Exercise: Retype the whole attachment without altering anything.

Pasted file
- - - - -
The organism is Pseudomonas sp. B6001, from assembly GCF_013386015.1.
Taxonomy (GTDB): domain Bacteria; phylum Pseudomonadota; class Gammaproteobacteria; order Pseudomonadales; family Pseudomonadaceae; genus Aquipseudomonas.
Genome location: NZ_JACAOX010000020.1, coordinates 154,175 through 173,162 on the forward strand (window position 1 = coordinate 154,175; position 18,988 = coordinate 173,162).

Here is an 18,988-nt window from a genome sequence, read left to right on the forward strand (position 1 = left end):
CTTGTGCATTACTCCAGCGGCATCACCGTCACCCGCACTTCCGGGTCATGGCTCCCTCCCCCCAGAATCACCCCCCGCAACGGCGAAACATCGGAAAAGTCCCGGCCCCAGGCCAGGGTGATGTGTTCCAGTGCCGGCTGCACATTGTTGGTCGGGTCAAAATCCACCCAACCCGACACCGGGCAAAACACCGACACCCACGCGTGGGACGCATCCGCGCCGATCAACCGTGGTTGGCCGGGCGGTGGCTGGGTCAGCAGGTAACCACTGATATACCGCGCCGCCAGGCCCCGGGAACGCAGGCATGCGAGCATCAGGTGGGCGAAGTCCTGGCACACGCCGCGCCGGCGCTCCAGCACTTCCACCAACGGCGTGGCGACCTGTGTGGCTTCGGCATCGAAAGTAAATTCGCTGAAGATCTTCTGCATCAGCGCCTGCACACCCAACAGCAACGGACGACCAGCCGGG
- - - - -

The organism is Pseudomonas sp. B6001, from assembly GCF_013386015.1.
Taxonomy (GTDB): domain Bacteria; phylum Pseudomonadota; class Gammaproteobacteria; order Pseudomonadales; family Pseudomonadaceae; genus Aquipseudomonas.
Genome location: NZ_JACAOX010000020.1, coordinates 154,175 through 173,162 on the forward strand (window position 1 = coordinate 154,175; position 18,988 = coordinate 173,162).

Here is an 18,988-nt window from a genome sequence, read left to right on the forward strand (position 1 = left end):
CTTGTGCATTACTCCAGCGGCATCACCGTCACCCGCACTTCCGGGTCATGGCTCCCTCCCCCCAGAATCACCCCCCGCAACGGCGAAACATCGGAAAAGTCCCGGCCCCAGGCCAGGGTGATGTGTTCCAGTGCCGGCTGCACATTGTTGGTCGGGTCAAAATCCACCCAACCCGACACCGGGCAAAACACCGACACCCACGCGTGGGACGCATCCGCGCCGATCAACCGTGGTTGGCCGGGCGGTGGCTGGGTCAGCAGGTAACCACTGATATACCGCGCCGCCAGGCCCCGGGAACGCAGGCATGCGAGCATCAGGTGGGCGAAGTCCTGGCACACGCCGCGCCGGCGCTCCAGCACTTCCACCAACGGCGTGGCGACCTGTGTGGCTTCGGCATCGAAAGTAAATTCGCTGAAGATCTTCTGCATCAGCGCCTGCACACCCAACAGCAACGGACGACCAGCCGGG